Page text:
WASHINGTON – The FBI has begun investigating whether Roger Clemens lied to Congress when he denied taking performance-enhancing drugs.
FBI agents in Washington opened the case a little more than two weeks after Clemens and Brian McNamee, his former personal trainer, testified at a House committee hearing Feb. 13, each accusing the other of lying.
"The request to open an investigation on the congressional testimony of Roger Clemens has been turned over to the FBI and will receive appropriate investigative action by the FBI's Washington field office," FBI spokeswoman Debra Weierman said Thursday.
The inquiry announcement came one day after two leaders of the House Oversight and Government Reform Committee asked Attorney General Michael Mukasey to investigate Clemens. The probe could result in charges against Clemens of perjury, making false statements or obstruction of justice. Lawmakers did not ask for a similar investigation of McNamee.
Clemens, a seven-time Cy Young Award winner, testified under oath that he never used steroids or human growth hormone. McNamee said he injected Clemens with performance-enhancers at least 16 times from 1998-01.
"We've always expected they would open an investigation," said Clemens' lead lawyer, Rusty Hardin. "They attended the Congressional hearing. So what's new?"
IRS Special Agent Jeff Novitzky, a key member of the government's prosecution in the BALCO drug cases, attended the hearing and watched from the second row.
Earl Ward, McNamee's lead lawyer, wanted to confer with his client before commenting.
Barry Bonds, a seven-time MVP, was indicted in November on perjury and obstruction of justice charges stemming from his 2003 grand jury testimony in which he denied knowingly taking illegal performance-enhancing drugs.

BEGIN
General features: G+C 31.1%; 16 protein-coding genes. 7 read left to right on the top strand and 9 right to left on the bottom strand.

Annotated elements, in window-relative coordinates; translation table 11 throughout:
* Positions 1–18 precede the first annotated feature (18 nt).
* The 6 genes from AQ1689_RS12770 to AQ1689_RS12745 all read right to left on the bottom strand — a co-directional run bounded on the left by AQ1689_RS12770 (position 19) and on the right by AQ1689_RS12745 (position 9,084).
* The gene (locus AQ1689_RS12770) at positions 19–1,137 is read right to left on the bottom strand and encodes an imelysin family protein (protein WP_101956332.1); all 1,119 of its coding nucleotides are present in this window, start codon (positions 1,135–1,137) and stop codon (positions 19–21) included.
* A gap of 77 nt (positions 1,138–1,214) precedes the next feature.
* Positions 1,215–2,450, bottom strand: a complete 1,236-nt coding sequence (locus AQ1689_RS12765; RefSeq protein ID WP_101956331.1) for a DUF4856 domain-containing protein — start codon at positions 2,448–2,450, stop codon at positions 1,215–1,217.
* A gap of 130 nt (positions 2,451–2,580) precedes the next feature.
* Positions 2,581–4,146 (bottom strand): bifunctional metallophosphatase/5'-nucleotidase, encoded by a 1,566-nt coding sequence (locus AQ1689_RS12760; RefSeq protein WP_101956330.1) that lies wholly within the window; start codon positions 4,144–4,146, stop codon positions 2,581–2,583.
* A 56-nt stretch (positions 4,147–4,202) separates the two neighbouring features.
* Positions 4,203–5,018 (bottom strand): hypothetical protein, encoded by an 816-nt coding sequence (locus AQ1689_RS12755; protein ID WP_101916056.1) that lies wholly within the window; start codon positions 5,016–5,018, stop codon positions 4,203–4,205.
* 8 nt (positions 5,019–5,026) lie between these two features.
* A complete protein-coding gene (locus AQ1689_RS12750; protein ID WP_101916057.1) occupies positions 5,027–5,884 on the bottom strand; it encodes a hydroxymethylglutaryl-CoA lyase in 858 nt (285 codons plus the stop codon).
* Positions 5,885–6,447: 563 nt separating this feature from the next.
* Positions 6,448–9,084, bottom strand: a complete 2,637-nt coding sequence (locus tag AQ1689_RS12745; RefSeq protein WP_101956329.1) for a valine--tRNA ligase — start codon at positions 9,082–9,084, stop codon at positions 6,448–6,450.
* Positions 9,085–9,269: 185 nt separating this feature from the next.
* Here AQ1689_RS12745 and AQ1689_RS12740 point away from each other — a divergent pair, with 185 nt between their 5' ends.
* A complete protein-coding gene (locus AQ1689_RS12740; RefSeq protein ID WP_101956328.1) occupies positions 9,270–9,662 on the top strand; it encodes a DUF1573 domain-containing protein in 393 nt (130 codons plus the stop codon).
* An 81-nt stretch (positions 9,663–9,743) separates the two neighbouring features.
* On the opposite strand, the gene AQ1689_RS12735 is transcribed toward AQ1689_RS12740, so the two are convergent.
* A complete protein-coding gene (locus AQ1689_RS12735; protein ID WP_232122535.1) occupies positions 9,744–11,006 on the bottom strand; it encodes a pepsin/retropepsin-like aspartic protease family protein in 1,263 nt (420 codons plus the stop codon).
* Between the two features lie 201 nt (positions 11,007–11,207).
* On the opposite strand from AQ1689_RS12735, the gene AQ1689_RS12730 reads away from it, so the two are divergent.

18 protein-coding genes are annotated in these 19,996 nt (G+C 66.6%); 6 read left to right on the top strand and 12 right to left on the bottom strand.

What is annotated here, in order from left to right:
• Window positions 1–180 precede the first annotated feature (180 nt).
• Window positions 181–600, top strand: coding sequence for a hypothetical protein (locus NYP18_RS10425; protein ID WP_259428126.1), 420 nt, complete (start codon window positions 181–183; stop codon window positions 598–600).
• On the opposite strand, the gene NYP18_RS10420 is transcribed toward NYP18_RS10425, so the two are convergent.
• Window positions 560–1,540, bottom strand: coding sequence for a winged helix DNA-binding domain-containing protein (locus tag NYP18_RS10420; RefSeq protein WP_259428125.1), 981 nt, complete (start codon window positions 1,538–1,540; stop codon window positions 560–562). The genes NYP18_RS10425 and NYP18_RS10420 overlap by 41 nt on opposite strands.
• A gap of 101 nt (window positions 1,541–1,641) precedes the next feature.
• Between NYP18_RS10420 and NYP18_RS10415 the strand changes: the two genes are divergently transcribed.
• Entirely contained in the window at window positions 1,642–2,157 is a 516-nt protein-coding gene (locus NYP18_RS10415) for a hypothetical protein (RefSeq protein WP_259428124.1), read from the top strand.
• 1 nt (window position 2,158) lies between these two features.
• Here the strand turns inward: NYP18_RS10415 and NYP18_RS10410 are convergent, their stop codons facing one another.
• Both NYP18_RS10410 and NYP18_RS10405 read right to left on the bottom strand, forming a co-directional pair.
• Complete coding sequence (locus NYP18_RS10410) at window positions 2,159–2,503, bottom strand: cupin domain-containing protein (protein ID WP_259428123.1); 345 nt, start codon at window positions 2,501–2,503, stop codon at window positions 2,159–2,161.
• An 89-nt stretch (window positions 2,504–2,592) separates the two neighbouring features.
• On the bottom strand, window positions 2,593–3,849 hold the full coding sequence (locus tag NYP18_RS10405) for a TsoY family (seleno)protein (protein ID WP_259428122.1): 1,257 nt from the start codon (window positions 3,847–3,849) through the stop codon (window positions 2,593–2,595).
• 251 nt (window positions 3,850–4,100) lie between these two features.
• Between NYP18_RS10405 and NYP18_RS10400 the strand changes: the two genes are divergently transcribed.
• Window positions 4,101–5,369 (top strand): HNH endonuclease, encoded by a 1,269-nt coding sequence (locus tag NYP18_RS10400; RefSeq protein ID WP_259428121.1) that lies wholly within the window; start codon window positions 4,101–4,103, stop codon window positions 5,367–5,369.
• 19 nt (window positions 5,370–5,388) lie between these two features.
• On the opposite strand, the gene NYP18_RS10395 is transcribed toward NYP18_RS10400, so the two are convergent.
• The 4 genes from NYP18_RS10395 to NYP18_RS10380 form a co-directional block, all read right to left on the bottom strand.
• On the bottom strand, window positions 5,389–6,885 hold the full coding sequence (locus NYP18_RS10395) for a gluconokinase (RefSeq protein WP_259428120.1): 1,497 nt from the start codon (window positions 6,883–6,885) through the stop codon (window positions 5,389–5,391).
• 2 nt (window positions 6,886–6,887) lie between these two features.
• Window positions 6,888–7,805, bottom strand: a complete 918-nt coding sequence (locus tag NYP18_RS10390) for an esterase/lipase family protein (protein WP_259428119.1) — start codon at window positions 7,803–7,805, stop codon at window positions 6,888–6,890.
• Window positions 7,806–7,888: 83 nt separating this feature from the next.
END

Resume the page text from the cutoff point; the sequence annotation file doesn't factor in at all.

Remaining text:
Clemens was first identified as taking steroids in a December report by former Senate majority leader George Mitchell, a Boston Red Sox director hired by baseball commissioner Bud Selig to examine drug use in baseball. The Mitchell Report was the first public accounting of McNamee's allegations that he injected Clemens with HGH and steroids.
Two of Clemens' former New York Yankees teammates, Andy Pettitte and Chuck Knoblauch, have both acknowledged that McNamee was correct when he said they used performance enhancers.
In a letter seeking the inquiry, the House panel cited sworn statements by Pettitte, who said Clemens had discussed HGH with him nearly a decade ago.
"We believe that his testimony in a sworn deposition on Feb. 5, 2008, and at a hearing on Feb. 13, 2008, that he never used anabolic steroids or human growth hormone, warrants further investigation," committee chairman Henry Waxman of California and ranking Republican Tom Davis of Virginia wrote.
"That testimony is directly contradicted by the sworn testimony of Brian McNamee, who testified that he personally injected Mr. Clemens with anabolic steroids and human growth hormone," the lawmakers wrote.
"Mr. Clemens's testimony is also contradicted by the sworn deposition testimony and affidavit submitted to the committee by Andrew Pettitte, a former teammate of Mr. Clemens, whose testimony and affidavit reported that Mr. Clemens had admitted to him in 1999 or 2000 that he had taken human growth hormone."
Waxman's office declined comment Thursday.
Clemens is the latest professional athlete to come under federal scrutiny for statements made about alleged use of steroids or performance-enhancing drugs. Last month, the FBI opened an investigation into whether Houston Astros shortstop Miguel Tejada lied in 2005 when he told federal authorities he never took steroids or HGH.
Former Olympic track gold medalist Marion Jones was sentenced in January to six months in prison for lying to federal investigators about taking the designer steroid "the clear."